The musician in the black mask was playing again and of course I had to stop in the square for a drink. When he finished playing I complimented him on his fabulous music, by which time he had unmasked himself. I asked ‘why the mask’ and he said it was by way of his tribute to the musicians of New Orleans. he told me he is from Uruguay and has been playing in this spot for seventeen years. I bought a cd, which was rather expensive at 15 euros, and a difficult decision to make because there were several to choose from. He then very kindly gave me a second cd free of charge – I think he was in celebratory mood because he was due to fly to Ibiza later in the day to visit his sons. I was obviously in the right place at the right time.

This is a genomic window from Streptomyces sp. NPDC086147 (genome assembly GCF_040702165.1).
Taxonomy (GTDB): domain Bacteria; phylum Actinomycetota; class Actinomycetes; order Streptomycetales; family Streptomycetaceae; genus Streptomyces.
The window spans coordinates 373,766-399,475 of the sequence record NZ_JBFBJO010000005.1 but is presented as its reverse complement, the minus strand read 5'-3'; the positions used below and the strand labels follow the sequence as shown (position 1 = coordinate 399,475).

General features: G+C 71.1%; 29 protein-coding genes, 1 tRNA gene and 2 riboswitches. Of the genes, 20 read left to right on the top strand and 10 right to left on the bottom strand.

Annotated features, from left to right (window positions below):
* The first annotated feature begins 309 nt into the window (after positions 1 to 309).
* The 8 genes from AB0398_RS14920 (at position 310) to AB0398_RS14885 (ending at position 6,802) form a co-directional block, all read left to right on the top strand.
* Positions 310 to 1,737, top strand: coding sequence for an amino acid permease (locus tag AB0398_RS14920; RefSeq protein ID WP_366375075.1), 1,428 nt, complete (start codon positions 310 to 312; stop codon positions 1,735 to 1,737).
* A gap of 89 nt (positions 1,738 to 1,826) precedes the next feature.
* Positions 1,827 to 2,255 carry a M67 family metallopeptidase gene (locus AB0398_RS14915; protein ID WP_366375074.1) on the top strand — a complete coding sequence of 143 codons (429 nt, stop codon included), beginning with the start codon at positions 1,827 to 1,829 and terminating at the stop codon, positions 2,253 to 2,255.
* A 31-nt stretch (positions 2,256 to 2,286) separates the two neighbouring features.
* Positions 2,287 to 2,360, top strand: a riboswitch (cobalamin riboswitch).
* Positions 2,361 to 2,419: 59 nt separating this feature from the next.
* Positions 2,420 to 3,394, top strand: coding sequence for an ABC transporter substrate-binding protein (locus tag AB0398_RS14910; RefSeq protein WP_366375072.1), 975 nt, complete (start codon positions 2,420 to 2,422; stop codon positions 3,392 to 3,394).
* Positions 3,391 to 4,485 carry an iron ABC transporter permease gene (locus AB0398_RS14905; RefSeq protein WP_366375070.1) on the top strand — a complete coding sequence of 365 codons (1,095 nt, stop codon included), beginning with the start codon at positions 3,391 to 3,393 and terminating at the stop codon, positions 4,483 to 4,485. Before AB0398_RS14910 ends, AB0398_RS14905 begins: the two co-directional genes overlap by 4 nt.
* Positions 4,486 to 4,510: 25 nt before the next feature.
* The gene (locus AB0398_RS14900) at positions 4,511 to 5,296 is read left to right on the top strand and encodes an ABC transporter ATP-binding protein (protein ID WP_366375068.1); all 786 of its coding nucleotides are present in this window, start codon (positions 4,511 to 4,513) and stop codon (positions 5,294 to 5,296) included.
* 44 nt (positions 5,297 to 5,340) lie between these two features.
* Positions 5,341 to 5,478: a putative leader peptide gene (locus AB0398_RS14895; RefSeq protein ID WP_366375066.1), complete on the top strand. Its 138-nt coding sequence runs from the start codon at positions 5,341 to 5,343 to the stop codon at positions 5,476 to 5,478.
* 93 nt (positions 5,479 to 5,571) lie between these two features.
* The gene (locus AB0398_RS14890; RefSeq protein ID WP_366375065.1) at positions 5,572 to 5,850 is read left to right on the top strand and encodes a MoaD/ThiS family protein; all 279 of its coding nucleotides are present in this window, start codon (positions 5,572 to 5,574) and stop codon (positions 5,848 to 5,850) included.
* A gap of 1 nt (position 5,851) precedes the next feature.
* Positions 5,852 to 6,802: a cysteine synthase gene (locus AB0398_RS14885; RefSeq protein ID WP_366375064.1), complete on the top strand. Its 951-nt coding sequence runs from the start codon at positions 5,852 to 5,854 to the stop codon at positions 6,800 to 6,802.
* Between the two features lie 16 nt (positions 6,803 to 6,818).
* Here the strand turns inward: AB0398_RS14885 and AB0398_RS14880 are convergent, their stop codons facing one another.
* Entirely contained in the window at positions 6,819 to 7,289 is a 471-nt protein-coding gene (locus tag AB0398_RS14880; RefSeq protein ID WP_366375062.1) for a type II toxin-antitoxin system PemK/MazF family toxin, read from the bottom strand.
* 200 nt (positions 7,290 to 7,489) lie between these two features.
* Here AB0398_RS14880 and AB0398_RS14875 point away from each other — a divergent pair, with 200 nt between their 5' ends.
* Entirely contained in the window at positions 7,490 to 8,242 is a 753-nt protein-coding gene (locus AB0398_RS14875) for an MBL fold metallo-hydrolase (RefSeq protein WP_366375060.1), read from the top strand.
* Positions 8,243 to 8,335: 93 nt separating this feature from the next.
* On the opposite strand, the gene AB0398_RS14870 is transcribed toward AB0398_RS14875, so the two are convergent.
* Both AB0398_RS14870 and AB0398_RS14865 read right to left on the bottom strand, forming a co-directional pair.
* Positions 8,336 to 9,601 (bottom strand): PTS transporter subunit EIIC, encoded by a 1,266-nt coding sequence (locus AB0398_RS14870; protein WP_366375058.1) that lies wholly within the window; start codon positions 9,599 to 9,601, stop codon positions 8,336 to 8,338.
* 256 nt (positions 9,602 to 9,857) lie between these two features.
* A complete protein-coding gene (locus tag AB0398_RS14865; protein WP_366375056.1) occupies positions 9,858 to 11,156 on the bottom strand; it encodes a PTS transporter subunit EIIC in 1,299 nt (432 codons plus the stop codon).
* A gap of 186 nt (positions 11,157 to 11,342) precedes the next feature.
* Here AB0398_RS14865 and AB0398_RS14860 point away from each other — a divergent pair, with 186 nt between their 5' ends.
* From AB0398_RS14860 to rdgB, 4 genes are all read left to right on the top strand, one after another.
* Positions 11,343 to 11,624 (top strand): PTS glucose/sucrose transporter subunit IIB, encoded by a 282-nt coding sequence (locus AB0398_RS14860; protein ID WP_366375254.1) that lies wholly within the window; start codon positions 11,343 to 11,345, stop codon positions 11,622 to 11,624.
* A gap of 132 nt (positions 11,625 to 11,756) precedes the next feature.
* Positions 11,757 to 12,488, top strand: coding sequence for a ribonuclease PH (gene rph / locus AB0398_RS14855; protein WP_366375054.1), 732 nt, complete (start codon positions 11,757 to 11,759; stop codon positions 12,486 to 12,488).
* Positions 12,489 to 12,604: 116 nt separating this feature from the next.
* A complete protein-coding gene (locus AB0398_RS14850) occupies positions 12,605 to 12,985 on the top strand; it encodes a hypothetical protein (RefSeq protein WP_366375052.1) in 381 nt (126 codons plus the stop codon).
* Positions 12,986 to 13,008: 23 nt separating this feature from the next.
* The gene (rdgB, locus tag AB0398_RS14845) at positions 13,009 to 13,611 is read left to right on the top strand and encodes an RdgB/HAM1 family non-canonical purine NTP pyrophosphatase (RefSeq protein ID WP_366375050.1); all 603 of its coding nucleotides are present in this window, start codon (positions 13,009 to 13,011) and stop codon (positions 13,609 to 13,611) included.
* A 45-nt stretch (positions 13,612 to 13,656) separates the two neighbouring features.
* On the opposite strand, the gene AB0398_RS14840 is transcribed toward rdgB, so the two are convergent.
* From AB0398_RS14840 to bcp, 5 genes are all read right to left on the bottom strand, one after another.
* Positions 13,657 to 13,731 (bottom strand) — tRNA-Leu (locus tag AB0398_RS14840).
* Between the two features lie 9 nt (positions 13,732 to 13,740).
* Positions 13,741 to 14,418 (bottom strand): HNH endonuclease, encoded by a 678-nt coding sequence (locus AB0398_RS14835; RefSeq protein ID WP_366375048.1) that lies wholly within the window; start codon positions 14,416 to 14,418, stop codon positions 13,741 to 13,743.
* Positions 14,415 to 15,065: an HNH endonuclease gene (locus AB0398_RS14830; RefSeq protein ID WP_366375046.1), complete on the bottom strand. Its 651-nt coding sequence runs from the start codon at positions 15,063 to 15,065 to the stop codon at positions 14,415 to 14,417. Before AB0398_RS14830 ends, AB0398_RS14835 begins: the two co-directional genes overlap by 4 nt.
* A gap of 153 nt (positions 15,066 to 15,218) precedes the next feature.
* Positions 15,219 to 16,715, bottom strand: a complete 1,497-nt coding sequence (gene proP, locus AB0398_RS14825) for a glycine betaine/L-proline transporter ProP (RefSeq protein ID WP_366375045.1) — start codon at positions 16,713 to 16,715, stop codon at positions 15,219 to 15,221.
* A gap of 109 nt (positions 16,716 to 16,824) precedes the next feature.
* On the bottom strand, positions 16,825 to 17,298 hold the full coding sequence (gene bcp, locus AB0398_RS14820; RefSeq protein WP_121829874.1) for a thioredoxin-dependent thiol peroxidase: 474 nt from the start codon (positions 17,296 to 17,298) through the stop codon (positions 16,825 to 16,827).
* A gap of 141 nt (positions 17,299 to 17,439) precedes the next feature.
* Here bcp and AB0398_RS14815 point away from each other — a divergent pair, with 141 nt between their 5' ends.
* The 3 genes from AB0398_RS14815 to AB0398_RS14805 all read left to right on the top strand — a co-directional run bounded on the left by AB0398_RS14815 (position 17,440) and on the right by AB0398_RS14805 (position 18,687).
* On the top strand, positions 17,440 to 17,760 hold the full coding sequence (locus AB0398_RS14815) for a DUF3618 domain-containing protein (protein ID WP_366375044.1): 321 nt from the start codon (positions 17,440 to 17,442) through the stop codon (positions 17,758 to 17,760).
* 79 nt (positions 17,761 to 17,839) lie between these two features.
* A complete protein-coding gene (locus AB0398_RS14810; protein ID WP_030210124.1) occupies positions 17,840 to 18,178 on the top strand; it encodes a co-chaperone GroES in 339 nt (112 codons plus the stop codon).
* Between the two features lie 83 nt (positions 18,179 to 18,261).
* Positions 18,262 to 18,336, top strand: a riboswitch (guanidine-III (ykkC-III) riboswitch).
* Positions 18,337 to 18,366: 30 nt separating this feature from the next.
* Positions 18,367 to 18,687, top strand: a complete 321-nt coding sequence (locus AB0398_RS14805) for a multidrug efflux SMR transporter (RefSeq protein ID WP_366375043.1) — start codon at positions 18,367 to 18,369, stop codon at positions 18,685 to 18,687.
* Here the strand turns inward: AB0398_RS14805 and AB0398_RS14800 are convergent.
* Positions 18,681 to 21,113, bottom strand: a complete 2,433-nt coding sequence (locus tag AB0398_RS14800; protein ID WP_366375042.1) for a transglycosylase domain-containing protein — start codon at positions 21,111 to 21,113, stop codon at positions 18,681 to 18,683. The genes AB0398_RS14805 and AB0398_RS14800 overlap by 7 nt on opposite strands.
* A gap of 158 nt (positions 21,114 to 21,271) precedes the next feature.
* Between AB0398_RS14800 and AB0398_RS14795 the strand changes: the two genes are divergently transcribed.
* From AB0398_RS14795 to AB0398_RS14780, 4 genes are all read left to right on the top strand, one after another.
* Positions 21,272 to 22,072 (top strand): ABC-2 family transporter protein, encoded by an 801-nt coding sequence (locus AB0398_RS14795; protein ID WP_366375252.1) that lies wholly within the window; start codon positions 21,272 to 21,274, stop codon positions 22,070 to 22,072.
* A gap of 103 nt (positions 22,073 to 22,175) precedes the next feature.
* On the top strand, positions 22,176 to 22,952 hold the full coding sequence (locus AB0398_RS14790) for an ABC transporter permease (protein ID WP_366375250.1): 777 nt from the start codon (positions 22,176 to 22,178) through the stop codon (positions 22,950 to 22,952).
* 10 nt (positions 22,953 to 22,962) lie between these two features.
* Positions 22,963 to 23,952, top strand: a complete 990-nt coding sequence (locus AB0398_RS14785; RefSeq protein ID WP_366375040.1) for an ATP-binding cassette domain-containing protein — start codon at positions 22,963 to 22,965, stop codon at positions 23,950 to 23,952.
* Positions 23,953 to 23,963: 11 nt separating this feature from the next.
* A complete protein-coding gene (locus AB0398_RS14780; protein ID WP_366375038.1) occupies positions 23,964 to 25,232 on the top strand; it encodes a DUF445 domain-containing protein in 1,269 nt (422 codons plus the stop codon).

The barman told me that he had to clear the tables and chairs from the square as they were closing, but I could move to a table under the arches. That was a good move as, soon after, the heavens opened for the promised downpour and I was comfortably seated with a glass of wine and a bowl of crisps whilst all around made a dash to get out of the rain and wait until it subsided. I fear my de-frizz will be very short-lived.